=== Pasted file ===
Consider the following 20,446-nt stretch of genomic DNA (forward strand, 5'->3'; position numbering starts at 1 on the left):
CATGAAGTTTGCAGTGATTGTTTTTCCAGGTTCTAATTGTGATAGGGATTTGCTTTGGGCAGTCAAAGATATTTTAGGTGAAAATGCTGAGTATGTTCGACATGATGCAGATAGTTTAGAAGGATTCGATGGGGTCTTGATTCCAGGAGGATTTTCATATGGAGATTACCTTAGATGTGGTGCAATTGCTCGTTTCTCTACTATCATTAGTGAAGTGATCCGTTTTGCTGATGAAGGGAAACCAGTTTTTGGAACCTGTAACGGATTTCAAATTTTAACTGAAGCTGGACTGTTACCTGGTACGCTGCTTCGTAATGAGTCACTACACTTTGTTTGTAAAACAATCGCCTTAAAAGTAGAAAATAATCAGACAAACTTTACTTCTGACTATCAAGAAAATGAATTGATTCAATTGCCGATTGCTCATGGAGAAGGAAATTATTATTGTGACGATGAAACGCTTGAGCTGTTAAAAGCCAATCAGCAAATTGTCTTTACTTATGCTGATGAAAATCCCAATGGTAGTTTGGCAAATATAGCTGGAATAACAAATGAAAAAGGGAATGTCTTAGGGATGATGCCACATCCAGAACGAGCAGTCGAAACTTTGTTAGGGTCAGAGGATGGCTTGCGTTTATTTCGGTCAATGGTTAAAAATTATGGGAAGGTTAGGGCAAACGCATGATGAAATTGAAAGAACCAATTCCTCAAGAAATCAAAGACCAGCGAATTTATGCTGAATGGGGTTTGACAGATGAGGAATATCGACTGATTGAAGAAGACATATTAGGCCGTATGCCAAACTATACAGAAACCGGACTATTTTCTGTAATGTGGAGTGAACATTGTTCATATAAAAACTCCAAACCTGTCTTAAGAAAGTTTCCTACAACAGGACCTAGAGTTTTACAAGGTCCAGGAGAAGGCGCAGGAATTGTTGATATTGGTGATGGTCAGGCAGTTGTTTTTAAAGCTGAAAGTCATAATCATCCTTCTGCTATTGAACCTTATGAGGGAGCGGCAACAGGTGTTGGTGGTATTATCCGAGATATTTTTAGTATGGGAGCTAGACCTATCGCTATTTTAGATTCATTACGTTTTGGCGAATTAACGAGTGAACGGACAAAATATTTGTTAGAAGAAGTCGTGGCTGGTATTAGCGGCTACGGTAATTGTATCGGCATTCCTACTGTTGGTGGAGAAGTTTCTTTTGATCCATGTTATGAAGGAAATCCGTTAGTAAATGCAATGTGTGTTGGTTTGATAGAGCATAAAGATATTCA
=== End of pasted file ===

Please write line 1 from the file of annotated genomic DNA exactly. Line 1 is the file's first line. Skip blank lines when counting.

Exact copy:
Consider the following 20,446-nt stretch of genomic DNA (forward strand, 5'->3'; position numbering starts at 1 on the left):